Lenfeldt, N., Larsson, A., Nyberg, L., Birgander, R. & Forsgren, L. (2015). Fractional anisotropy in the substantia nigra in Parkinson's disease: a complex picture. European Journal of Neurology, 22(10), 1410-1416
Open this publication in new window or tab >>Fractional anisotropy in the substantia nigra in Parkinson's disease: a complex picture
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2015 (English)In: European Journal of Neurology, ISSN 1351-5101, E-ISSN 1468-1331, Vol. 22, no 10, p. 1410-1416Article in journal (Refereed) Published
Abstract [en]

Background and purpose: This study employs magnetic resonance imaging (MRI) diffusion tensor imaging to compare diffusion measures in the brains of patients with Parkinson's disease (PD) with healthy controls using longitudinal data. Methods: One-hundred and twenty-two patients and 34 controls were included at baseline. The MRI investigations were repeated after 1, 3 and 5 years. The diffusion measures were quantified using fractional anisotropy and mean, radial and axial diffusion (FA, MD, RD, AD). Regions of interest included the anterior, middle and posterior substantia nigra (SN), but also other areas. Linear models were used to test for the effect of disease and hemispheric lateralization. The P value was set at 0.05 (Bonferroni corrected). Results: Fractional anisotropy and AD were increased in the three nigral subareas in PD (P < 0.01), but MD and RD were unaltered. The right SN had higher FA than the left in all subareas (P < 0.01). MD and AD were increased in the right anterior part (P < 0.04), whereas MD and RD were decreased in the right middle and posterior parts (P < 0.001). The left middle cerebellar peduncle had increased FA and AD (P < 0.001) and decreased MD and RD (P < 0.01) compared to the right. Diffusion measures did not progress over time and side differences were not related to disease or lateralization of symptoms. Conclusions: Increased FA in the SN in PD indicates gliosis and inflammation in the nuclei, but possibly also intrusion of surrounding fibres into the shrinking structure. The hemispheric side differences of diffusion might reflect natural lateralization of connectivity, but their relation to PD must be studied further.

Keywords
diffusion imaging, fractional anisotropy, lateralization, Parkinson, substantia nigra
National Category
Neurology
Identifiers
urn:nbn:se:umu:diva-111012 (URN)10.1111/ene.12760 (DOI)000362672700012 ()26118635 (PubMedID)
Available from: 2015-11-04 Created: 2015-11-02 Last updated: 2018-06-07Bibliographically approved
Behrens, A., Lenfeldt, N., Qvarlander, S., Koskinen, L.-O., Malm, J. & Eklund, A. (2013). Are intracranial pressure wave amplitudes measurable through lumbar puncture?. Acta Neurologica Scandinavica, 127(4), 233-241
Open this publication in new window or tab >>Are intracranial pressure wave amplitudes measurable through lumbar puncture?
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2013 (English)In: Acta Neurologica Scandinavica, ISSN 0001-6314, E-ISSN 1600-0404, Vol. 127, no 4, p. 233-241Article in journal (Refereed) Published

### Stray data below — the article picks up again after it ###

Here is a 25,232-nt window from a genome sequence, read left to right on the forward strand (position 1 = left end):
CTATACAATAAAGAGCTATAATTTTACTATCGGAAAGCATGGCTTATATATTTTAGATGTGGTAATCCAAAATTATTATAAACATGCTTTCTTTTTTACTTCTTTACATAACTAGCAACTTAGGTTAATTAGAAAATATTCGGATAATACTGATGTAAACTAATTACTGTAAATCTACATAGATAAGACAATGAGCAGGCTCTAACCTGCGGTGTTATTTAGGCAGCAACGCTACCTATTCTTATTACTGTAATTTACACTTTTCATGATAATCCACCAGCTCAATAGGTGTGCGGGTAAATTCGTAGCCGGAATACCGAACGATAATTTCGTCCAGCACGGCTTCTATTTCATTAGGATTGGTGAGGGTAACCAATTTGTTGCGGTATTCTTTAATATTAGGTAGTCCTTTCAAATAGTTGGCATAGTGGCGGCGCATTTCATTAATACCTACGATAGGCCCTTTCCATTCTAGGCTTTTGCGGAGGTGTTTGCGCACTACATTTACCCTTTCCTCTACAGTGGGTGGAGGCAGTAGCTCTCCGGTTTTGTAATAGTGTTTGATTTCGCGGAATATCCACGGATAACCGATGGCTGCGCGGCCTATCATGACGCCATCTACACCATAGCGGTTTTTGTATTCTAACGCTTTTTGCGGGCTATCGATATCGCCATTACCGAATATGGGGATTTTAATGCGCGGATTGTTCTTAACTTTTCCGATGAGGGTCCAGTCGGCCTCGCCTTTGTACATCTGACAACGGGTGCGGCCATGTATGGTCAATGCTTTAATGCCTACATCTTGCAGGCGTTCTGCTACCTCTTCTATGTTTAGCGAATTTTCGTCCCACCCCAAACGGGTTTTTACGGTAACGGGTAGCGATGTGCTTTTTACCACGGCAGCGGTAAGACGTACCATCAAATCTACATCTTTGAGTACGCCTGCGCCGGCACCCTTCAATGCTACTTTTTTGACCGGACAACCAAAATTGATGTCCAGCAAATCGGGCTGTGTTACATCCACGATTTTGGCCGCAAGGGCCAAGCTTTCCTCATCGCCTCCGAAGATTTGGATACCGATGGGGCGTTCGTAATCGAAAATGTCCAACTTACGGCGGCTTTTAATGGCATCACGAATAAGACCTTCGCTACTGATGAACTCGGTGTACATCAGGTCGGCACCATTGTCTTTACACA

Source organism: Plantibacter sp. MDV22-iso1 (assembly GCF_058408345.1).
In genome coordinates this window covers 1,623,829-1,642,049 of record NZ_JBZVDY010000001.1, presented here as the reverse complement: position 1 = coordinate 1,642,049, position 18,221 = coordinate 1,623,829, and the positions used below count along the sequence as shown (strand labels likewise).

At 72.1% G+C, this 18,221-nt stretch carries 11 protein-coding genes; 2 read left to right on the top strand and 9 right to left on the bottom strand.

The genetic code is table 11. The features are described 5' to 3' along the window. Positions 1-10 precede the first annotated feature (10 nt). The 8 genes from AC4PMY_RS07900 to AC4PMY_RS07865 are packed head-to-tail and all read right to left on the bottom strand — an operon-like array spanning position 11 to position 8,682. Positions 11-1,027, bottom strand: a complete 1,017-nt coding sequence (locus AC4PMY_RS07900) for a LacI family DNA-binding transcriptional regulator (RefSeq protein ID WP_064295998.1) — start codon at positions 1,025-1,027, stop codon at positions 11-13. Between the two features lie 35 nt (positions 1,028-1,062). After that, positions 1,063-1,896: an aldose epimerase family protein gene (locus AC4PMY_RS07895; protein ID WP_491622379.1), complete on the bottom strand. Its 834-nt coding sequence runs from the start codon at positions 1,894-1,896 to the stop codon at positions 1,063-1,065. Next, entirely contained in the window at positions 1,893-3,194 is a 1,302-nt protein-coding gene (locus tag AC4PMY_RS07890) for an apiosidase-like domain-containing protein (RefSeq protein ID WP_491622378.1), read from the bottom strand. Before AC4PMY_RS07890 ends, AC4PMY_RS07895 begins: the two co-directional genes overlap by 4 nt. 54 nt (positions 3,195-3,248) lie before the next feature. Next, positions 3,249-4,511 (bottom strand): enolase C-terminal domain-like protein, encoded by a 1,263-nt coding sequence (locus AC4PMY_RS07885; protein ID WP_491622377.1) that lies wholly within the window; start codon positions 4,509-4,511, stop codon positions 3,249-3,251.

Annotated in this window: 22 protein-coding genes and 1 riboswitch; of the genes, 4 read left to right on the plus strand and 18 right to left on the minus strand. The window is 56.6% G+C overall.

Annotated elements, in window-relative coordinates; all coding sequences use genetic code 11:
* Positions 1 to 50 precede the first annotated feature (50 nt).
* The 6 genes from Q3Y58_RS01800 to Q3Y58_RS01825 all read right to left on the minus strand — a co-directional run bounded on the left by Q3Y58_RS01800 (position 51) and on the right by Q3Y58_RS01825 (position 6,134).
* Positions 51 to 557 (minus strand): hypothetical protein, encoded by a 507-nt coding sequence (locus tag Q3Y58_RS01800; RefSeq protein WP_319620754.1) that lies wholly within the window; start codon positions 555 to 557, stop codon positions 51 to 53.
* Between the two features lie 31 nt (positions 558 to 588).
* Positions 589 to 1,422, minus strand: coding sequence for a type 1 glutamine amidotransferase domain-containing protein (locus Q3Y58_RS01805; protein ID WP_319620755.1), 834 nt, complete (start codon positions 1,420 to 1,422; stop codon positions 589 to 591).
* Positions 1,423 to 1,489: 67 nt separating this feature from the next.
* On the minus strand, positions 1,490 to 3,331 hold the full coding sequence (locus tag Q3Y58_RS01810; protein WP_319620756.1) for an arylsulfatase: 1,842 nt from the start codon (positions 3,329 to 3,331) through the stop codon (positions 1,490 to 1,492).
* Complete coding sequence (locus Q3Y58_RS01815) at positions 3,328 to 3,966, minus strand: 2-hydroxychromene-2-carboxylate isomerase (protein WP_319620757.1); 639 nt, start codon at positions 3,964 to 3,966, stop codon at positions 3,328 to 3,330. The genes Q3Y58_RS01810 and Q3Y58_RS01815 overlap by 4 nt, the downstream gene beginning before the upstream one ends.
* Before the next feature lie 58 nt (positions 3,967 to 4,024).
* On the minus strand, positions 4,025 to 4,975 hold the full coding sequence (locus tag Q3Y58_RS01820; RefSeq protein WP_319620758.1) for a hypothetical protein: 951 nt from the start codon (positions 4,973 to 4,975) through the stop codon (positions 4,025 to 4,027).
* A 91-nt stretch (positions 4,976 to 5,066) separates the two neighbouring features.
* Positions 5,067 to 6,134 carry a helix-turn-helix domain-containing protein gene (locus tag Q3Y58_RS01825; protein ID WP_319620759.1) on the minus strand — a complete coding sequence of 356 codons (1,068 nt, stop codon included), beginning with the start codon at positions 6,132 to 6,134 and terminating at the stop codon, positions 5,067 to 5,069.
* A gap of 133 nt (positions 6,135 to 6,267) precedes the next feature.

Abstract [en]

 Objective The aim of this study was to investigate whether pulsations measured in the brain correspond to those measured in lumbar space, and subsequently whether lumbar punctures could replace invasive recordings. Methods In ten patients with normal pressure hydrocephalus, simultaneous recordings of the intracranial pressure (ICP; intraparenchymal) and lumbar pressure (LP; cerebrospinal fluid pressure) were performed. During registration, pressure was altered between resting pressure and 45mmHg using an infusion test. Data were analyzed regarding pulsations (i.e., amplitudes). Also, the pressure sensors were compared in a bench test. Results The correlation between intracranial and lumbar amplitudes was 0.98. At resting pressure, and moderately elevated ICP, intracranial pulse amplitudes exceeded that of lumbar space with about 0.9mmHg. At the highest ICP, the difference changed to 0.2mmHg. The bench test showed that the agreement of sensor readings was good at resting pressure, but reduced at higher amplitudes. Conclusions Compared to intracranial registrations, amplitudes measured through lumbar puncture were slightly attenuated. The bench test showed that differences were not attributable to dissimilarities of the sensor systems. A lumbar pressure amplitude measurement is an alternative to ICP recording, but the thresholds for what should be interpreted as elevated amplitudes need to be adjusted.

Keywords
intracranial pressure, spinal puncture, cerebrospinal fluid pressure, hydrocephalus, normal pressure, pulse pressure waves
National Category
Neurology
Identifiers
urn:nbn:se:umu:diva-68250 (URN)10.1111/j.1600-0404.2012.01701.x (DOI)000316215900004 ()
Available from: 2013-04-18 Created: 2013-04-15 Last updated: 2018-06-08Bibliographically approved
Lenfeldt, N., Larsson, A., Nyberg, L., Birgander, R. & Forsgren, L. (2013). Diffusion measures in early stage parkinsonism: controversial findings including hemispheric lateralisation [Letter to the editor]. Parkinsonism & Related Disorders, 19(4), 469-471
Open this publication in new window or tab >>Diffusion measures in early stage parkinsonism: controversial findings including hemispheric lateralisation
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2013 (English)In: Parkinsonism & Related Disorders, ISSN 1353-8020, E-ISSN 1873-5126, Vol. 19, no 4, p. 469-471Article in journal, Letter (Refereed) Published
Keywords
Parkinson's disease, MRI, Anisotropy, Substantia nigra, Middle cerebellar peduncle
National Category
Neurology
Identifiers
urn:nbn:se:umu:diva-71098 (URN)10.1016/j.parkreldis.2012.10.003 (DOI)000317455600017 ()
Available from: 2013-06-12 Created: 2013-05-20 Last updated: 2018-06-08Bibliographically approved